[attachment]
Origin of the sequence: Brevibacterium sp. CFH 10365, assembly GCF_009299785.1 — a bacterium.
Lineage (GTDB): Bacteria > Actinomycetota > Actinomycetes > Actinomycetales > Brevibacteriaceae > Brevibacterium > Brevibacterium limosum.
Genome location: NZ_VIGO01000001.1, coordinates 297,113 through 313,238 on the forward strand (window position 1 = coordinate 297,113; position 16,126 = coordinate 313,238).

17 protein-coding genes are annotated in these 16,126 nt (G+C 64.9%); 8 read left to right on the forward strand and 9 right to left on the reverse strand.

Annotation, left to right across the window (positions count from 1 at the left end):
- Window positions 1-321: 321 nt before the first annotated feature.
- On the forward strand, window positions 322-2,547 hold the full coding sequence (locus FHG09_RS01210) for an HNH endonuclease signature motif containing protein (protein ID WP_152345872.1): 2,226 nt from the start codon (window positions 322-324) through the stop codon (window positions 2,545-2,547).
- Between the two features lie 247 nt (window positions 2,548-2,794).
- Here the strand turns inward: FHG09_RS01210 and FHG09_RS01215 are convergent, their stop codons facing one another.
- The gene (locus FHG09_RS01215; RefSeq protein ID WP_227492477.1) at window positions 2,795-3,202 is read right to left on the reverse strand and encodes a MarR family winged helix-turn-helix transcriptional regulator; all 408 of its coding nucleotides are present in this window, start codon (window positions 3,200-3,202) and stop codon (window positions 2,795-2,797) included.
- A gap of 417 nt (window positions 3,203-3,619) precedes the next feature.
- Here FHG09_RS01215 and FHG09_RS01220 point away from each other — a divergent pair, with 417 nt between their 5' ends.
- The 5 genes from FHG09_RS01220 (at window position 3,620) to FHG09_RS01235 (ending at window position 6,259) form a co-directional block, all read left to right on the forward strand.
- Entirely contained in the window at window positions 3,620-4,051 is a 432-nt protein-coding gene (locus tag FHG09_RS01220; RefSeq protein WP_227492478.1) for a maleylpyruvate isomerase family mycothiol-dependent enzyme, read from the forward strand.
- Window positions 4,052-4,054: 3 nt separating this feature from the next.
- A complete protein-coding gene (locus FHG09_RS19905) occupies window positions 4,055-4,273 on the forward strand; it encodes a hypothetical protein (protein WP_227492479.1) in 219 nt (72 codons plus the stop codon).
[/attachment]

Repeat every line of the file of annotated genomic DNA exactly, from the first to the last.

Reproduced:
Origin of the sequence: Brevibacterium sp. CFH 10365, assembly GCF_009299785.1 — a bacterium.
Lineage (GTDB): Bacteria > Actinomycetota > Actinomycetes > Actinomycetales > Brevibacteriaceae > Brevibacterium > Brevibacterium limosum.
Genome location: NZ_VIGO01000001.1, coordinates 297,113 through 313,238 on the forward strand (window position 1 = coordinate 297,113; position 16,126 = coordinate 313,238).

17 protein-coding genes are annotated in these 16,126 nt (G+C 64.9%); 8 read left to right on the forward strand and 9 right to left on the reverse strand.

Annotation, left to right across the window (positions count from 1 at the left end):
- Window positions 1-321: 321 nt before the first annotated feature.
- On the forward strand, window positions 322-2,547 hold the full coding sequence (locus FHG09_RS01210) for an HNH endonuclease signature motif containing protein (protein ID WP_152345872.1): 2,226 nt from the start codon (window positions 322-324) through the stop codon (window positions 2,545-2,547).
- Between the two features lie 247 nt (window positions 2,548-2,794).
- Here the strand turns inward: FHG09_RS01210 and FHG09_RS01215 are convergent, their stop codons facing one another.
- The gene (locus FHG09_RS01215; RefSeq protein ID WP_227492477.1) at window positions 2,795-3,202 is read right to left on the reverse strand and encodes a MarR family winged helix-turn-helix transcriptional regulator; all 408 of its coding nucleotides are present in this window, start codon (window positions 3,200-3,202) and stop codon (window positions 2,795-2,797) included.
- A gap of 417 nt (window positions 3,203-3,619) precedes the next feature.
- Here FHG09_RS01215 and FHG09_RS01220 point away from each other — a divergent pair, with 417 nt between their 5' ends.
- The 5 genes from FHG09_RS01220 (at window position 3,620) to FHG09_RS01235 (ending at window position 6,259) form a co-directional block, all read left to right on the forward strand.
- Entirely contained in the window at window positions 3,620-4,051 is a 432-nt protein-coding gene (locus tag FHG09_RS01220; RefSeq protein WP_227492478.1) for a maleylpyruvate isomerase family mycothiol-dependent enzyme, read from the forward strand.
- Window positions 4,052-4,054: 3 nt separating this feature from the next.
- A complete protein-coding gene (locus FHG09_RS19905) occupies window positions 4,055-4,273 on the forward strand; it encodes a hypothetical protein (protein WP_227492479.1) in 219 nt (72 codons plus the stop codon).